It will use templated_email/welcome.html for the html part of the email allowing you to make it so much pretty. It is plausible that one day there will be support for attachments and inline mime / images

Using django_templated_email in 3rd party applications:

If you would like to use django_templated_email to handle mail in a reusable application, you should note that:

  • Your calls to send_templated_mail should set a value for template_dir, so you can keep copies of your app-specific templates local to your app (although the loader will find your email templates if you store them in <your app>/templates/templated_email, if TEMPLATED_EMAIL_TEMPLATE_DIR has not been overidden)
  • If you do (and you should) set a value for template_dir, remember to include a trailing slash, i.e. 'my_app_email/'
  • The deployed app may use a different backend which doesn't use the django templating backend, and as such make a note in your README warning developers that if they are using django_templated_email already, with a different backend, they will need to ensure their email provider can send all your templates (ideally enumerate those somewhere convenient)

Notes on specific backends:

Using vanilla_django:

This is the default backend, and as such requires no special configuration, and will work out of the box. By default it assumes the following settings (should you wish to override them):

TEMPLATED_EMAIL_TEMPLATE_DIR = 'templated_email/' #Use '' for top level template dir
TEMPLATED_EMAIL_FILE_EXTENSION = 'email'

Additionally you can call send_templated_mail and optionally override the following parameters:

template_dir='your_template_dir/' #Override where the method looks for email templates
file_extension='email'            #Override the file extension of the email templates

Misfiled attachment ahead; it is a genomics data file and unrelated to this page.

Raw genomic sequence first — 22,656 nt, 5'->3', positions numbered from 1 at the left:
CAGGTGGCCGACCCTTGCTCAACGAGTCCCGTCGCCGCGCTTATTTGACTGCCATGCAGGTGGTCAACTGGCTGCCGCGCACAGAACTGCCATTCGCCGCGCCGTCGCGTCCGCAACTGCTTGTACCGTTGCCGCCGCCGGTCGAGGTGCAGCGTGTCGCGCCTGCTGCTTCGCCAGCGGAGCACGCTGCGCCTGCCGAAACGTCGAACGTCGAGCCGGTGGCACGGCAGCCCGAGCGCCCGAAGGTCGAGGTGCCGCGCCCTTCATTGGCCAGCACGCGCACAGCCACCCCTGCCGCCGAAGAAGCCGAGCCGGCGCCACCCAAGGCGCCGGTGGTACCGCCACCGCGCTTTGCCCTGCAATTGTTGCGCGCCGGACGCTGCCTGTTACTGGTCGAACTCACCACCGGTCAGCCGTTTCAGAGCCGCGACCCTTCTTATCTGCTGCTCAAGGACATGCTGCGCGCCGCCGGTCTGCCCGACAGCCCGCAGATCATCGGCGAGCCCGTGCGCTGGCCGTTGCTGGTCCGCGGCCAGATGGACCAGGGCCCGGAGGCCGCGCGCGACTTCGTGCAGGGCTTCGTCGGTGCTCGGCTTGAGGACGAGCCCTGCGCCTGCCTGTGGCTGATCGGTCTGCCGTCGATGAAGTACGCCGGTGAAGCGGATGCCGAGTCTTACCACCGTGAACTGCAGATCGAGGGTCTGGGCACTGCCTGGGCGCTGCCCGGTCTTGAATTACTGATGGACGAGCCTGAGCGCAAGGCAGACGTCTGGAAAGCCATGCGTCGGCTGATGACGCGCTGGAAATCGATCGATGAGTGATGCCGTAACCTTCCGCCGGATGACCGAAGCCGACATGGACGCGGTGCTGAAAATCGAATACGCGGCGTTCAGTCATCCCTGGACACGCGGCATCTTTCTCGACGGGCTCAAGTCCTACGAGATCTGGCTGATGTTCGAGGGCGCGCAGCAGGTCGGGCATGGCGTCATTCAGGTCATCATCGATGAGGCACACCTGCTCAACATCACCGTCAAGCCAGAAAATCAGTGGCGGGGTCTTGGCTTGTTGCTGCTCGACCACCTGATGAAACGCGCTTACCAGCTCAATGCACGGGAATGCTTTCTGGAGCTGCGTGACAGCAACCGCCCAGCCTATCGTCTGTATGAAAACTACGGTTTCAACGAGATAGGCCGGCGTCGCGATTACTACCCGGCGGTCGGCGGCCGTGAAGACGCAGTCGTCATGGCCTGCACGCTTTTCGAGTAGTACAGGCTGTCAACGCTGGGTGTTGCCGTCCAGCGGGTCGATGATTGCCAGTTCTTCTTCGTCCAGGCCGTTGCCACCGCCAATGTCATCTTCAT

cc=['fubar@example.com']          #Set a CC on the mail
bcc=['fubar@example.com']         #Set a BCC on the mail
template_dir='your_template_dir/' #Override where the method looks for email templates
connection=your_connection        #Takes a django mail backend connection, created using **django.core.mail.get_connection**
auth_user='username'              #Override the user that the django mail backend uses, same as **django.core.mail.send_mail**
auth_password='password'          #Override the password that the django mail backend uses, same as **django.core.mail.send_mail**

Using PostageApp:

To use the PostageApp (http://postageapp.com) send method, you will need to install python-postageapp:

pip install -e git://github.com/bradwhittington/python-postageapp.git#egg=postageapp

And add the following to your settings.py:

TEMPLATED_EMAIL_BACKEND = 'templated_email.backends.postageapp_backend.TemplateBackend'

POSTAGEAPP_API_KEY = 'yourapikey'

#If you are already using django-postageapp:

EMAIL_POSTAGEAPP_API_KEY = POSTAGEAPP_API_KEY

Using MAILCHIMP STS:

To use the MailChimp STS send method, you will need to install mailsnake (please note, until the main mailsnake has STS support, you need to use my fork):

pip install -e git://github.com/nitinhayaran/greatape.git#egg=greatape

And add the following to your settings.py:

TEMPLATED_EMAIL_BACKEND = 'templated_email.backends.mailchimp_sts.TemplateBackend'

MAILCHIMP_API_KEY = 'yourapikey'

# For the django back-end specifically
TEMPLATED_EMAIL_MAILCHIMP = {
    'welcome':{
      'subject':'Welcome to my website',
      'track_opens':True,
      'track_clicks':False,
      'tags':['my','little','pony'],
    }
}

The Mailchimp STS sender uses the same template processor as the VanillaDjango backend, so you can override the following settings globally:

TEMPLATED_EMAIL_TEMPLATE_DIR = 'templated_email/' #use '' for top level template dir
TEMPLATED_EMAIL_FILE_EXTENSION = 'email'

You can also override the template_dir variable when calling send_templated_mail